Intended for healthcare professionals

Research Article

Sources and patterns of referrals of oral cancer: role of general practitioners.

Br Med J (Clin Res Ed) 1986; 293 doi: (Published 06 September 1986) Cite this as: Br Med J (Clin Res Ed) 1986;293:599
  1. C Scully,
  2. D Malamos,
  3. B G Levers,
  4. S R Porter,
  5. S S Prime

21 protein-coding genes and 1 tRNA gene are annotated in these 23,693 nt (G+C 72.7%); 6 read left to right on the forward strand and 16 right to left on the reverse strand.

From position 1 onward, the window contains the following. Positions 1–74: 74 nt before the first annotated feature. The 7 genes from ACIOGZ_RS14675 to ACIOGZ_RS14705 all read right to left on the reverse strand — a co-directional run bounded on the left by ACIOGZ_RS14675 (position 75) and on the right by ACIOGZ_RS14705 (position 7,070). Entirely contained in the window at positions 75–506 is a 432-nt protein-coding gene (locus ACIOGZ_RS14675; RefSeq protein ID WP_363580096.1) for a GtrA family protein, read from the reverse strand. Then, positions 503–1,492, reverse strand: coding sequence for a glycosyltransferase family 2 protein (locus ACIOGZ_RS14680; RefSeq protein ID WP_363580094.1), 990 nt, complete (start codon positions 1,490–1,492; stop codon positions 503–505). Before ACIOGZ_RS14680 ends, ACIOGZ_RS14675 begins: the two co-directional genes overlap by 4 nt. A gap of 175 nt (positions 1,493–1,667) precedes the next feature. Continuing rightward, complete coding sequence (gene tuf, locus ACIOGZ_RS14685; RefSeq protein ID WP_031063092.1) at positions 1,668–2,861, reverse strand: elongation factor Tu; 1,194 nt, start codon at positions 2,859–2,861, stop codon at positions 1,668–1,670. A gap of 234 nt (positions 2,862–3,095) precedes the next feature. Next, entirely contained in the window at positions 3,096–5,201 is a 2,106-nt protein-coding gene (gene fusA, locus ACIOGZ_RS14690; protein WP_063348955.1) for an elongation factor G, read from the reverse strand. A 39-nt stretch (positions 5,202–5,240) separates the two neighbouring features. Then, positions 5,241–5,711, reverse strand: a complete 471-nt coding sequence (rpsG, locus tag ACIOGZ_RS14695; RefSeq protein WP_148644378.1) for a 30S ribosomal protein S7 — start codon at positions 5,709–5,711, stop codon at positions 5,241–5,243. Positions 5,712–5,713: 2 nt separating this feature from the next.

Referrals of patients with oral squamous cell carcinomas to an oral medicine clinic were assessed with regard to the sources, delays, and pattern of referrals from general medical practitioners and general dental practitioners. Slightly more patients were referred by dental practitioners than by medical practitioners, but general medical practitioners were far more likely to see advanced tumours and to request an urgent second opinion or suggest a diagnosis of malignant disease. The greatest delay overall was caused by the patients in seeking advice from their practitioner, particularly those who attended a general medical practitioner. Both groups of practitioners requested a hospital opinion within roughly a month--a reasonable interval. Subsequent delays were minimal. Delays occur mainly because the patients are slow in seeking professional advice and, in general, do not appear to have been reduced over the decade since a previous British study on referral patterns was carried out. This study emphasises the importance of educating patients about oral cancer since it is they who appear to be mainly responsible for the delays in diagnosis. The results also help to dispel the myth that general medical practitioners might be less competent at diagnosis and referral of patients with oral cancer than are dental practitioners, though we are aware of misdiagnoses from both groups.